• Your life and health are your own responsibility.
• Your decisions to act (or not act) based on information or advice anyone provides you—including me—are your own responsibility.


The Term “Vegetable Oil” Is False Advertising (Updated)

Vegetable oil solvent extractor plant, China.

The term “vegetable oil” sounds healthy, because vegetables are healthy, right? Lettuce, broccoli, peppers, cucumbers…

…but that’s not what “vegetable oil” is made from. It’s made from grains, seeds, and beans.

  • Corn oil: grain
  • “Canola” (rapeseed) oil: seed
  • Soybean oil: bean
  • Sunflower oil: seed
  • Safflower oil: seed
  • Peanut oil: bean. Yes, peanuts are beans, not nuts.
  • Sesame oil: seed
  • Cottonseed oil: seed

(The exceptions are olive oil, coconut oil, and red palm oil…all of which are fruits.)

“Grain oil” and “seed oil” just don’t have the same healthy implications, do they?

Not to mention that, with the exception of fruits like olive and coconut (and a few oddballs like cold-pressed peanut oil), all “vegetable” oils are extracted using the poisonous solvent hexane—and this chemical process is responsible for over two-thirds of the hexane emissions in the United States. Soybean processing facilities emit a gallon of hexane for each ton of soybeans processed—which means a large soy processing plant emits over five million pounds of hexane per year!

Even more importantly, hexane processing strips the remaining nutrients from the oil, and turns a significant quantity of polyunsaturated fats into inflammatory, artery-clogging trans fats! (Anywhere from 0.5% to 4.2% of the total, according to this paper…and you won’t see them on the nutrition label, either.) Since replacing just 2% of calories with dietary trans fat is associated with a doubling of death risk from cardiovascular disease, this is a significant health issue.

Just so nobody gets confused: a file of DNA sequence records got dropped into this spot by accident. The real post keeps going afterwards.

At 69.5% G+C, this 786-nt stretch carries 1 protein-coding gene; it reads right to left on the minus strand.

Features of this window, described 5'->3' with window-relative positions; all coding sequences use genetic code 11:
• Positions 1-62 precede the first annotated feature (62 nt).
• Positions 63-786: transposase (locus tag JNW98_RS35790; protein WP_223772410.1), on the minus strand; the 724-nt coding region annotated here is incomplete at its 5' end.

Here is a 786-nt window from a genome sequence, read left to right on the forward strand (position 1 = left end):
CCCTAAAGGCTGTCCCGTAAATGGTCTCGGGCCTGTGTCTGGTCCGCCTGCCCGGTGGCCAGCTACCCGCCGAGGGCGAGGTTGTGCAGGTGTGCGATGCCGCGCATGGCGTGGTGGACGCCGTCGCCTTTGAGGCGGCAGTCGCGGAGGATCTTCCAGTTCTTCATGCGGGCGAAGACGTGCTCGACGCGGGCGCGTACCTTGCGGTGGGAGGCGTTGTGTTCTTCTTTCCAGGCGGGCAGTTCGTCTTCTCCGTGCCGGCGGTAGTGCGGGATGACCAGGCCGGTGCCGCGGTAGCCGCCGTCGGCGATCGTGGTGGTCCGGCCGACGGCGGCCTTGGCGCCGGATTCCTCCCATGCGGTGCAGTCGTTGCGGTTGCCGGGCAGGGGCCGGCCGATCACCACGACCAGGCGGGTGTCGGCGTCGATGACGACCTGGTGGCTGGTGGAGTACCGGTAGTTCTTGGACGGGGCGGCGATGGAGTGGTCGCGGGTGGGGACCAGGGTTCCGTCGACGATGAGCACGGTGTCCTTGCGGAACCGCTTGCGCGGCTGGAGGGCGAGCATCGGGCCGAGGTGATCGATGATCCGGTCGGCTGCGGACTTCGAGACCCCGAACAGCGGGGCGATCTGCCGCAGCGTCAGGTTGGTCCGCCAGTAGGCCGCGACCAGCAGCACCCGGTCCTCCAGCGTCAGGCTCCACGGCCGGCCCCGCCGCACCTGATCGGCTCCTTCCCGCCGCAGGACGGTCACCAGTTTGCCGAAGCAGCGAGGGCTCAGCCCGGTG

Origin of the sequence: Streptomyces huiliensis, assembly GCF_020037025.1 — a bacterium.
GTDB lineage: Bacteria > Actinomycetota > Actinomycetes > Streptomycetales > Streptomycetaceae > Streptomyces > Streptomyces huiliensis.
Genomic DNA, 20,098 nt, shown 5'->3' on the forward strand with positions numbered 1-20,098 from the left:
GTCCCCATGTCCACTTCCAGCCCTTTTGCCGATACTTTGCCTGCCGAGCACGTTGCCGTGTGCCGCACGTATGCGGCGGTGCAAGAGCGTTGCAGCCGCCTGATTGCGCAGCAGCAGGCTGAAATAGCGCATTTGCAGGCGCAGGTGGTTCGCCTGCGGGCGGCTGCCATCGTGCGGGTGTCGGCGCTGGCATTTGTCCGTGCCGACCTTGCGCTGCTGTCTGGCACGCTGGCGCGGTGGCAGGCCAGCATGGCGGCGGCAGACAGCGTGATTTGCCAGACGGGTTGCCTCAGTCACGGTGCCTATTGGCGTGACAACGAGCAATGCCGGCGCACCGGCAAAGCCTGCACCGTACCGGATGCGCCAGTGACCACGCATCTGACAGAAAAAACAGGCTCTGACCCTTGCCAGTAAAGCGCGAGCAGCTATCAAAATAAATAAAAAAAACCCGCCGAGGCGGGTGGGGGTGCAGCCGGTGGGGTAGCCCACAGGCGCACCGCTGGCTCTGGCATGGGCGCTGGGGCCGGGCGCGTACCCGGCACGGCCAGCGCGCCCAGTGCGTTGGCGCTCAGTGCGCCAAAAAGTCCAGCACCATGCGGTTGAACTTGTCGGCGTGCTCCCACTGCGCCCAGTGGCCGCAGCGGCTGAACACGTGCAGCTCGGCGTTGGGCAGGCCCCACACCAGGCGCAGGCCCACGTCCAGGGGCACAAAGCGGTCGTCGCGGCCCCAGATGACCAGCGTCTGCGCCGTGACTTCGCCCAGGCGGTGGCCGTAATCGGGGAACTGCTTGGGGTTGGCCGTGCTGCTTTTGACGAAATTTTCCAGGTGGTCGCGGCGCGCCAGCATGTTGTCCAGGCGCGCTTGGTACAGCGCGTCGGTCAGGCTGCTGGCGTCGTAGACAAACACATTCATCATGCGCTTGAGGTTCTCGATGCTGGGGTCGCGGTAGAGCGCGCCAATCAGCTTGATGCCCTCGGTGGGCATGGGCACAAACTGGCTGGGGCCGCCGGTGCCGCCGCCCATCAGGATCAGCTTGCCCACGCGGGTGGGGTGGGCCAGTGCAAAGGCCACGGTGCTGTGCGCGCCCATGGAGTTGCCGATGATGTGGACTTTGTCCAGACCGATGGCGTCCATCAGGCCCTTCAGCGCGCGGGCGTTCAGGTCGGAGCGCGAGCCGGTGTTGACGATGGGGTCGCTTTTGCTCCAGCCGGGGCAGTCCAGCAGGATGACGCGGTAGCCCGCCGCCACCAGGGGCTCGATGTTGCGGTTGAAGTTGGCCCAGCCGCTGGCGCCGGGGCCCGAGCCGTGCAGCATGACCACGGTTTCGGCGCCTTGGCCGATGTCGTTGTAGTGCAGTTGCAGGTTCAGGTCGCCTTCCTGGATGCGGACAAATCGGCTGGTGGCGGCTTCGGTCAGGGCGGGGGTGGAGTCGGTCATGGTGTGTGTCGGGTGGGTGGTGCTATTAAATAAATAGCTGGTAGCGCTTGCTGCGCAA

“Vegetable oil” isn’t a food. It’s an industrial product, and it has no place in our diet.

Let’s start calling it what it is—seed oil

—and let’s put it where it belongs—in our cars.


PS: Help spread this healthy meme by forwarding this article around, and by using the term “seed oil” instead of “vegetable oil”! I guarantee it’ll start a conversation, and you’ll be able to educate people about healthy eating. This involves meat, eggs, vegetables, fruits, and recognizable ingredients minimally processed, not industrial products like ‘soy milk’ and ‘veggie-burgers’. Furthermore, it involves cooking with butter, tallow, and coconut oil in moderation, not industrial products like ‘margarine’ or ‘vegetable oil’. Click here to find out more!

(Since most olive oil and coconut oil is not chemically extracted, moderate amounts of olive or coconut oil (preferably virgin and cold-pressed) qualify as food. Note that the USDA has recently updated regulations that bring the USA into line with the rest of the world regarding labeling: chemically extracted olive oil must be called “olive pomace oil”.)


Permalink: The Term “Vegetable Oil” Is False Advertising (Updated)
  • Craig Curtin

    You should also investigate Coconut oil – extracted the natural way, cold pressed.

    It is by far the healthiest oil of the lot for cooking etc.

    We should all go back to using natural oils and fats for cooking – just like our great grandparents before industrialisation came on the scene – grass raised beef fat (tallow) and free range pig fat (lard)

    Butter on your bread (preferably from grass fed beef) instead of margarine that is laced with industrialised oils.


  • Craig:

    That's an excellent point, and I've revised the article to add coconut oil. I completely forgot about coconuts!

    I'm not a big fan of lard because it's nearly impossible to find non-hydrogenated lard in the store. I use trimmings from the local grass-fed butcher to make tallow, although I sometimes break down and buy a big lump of suet because it's cleaner.

    You're absolutely correct about natural oils and fats. If possible, we should buy fatty cuts of meat in the first place…it's silly to trim all the fat off, and then add it back in a different form because the meat is too dry to cook properly! 

    Thanks for the reminder.  Lacking a staff of paid fact-checkers, I depend on my readers to point out anything I've missed.


  • 042611 – Tuesd

    […] tallow. These are healthy fats: they don’t oxidize or polymerize during cooking the way that seed oilsdo, they don’t contain hidden trans fats, and they have low to zero omega-6 fat content. I […]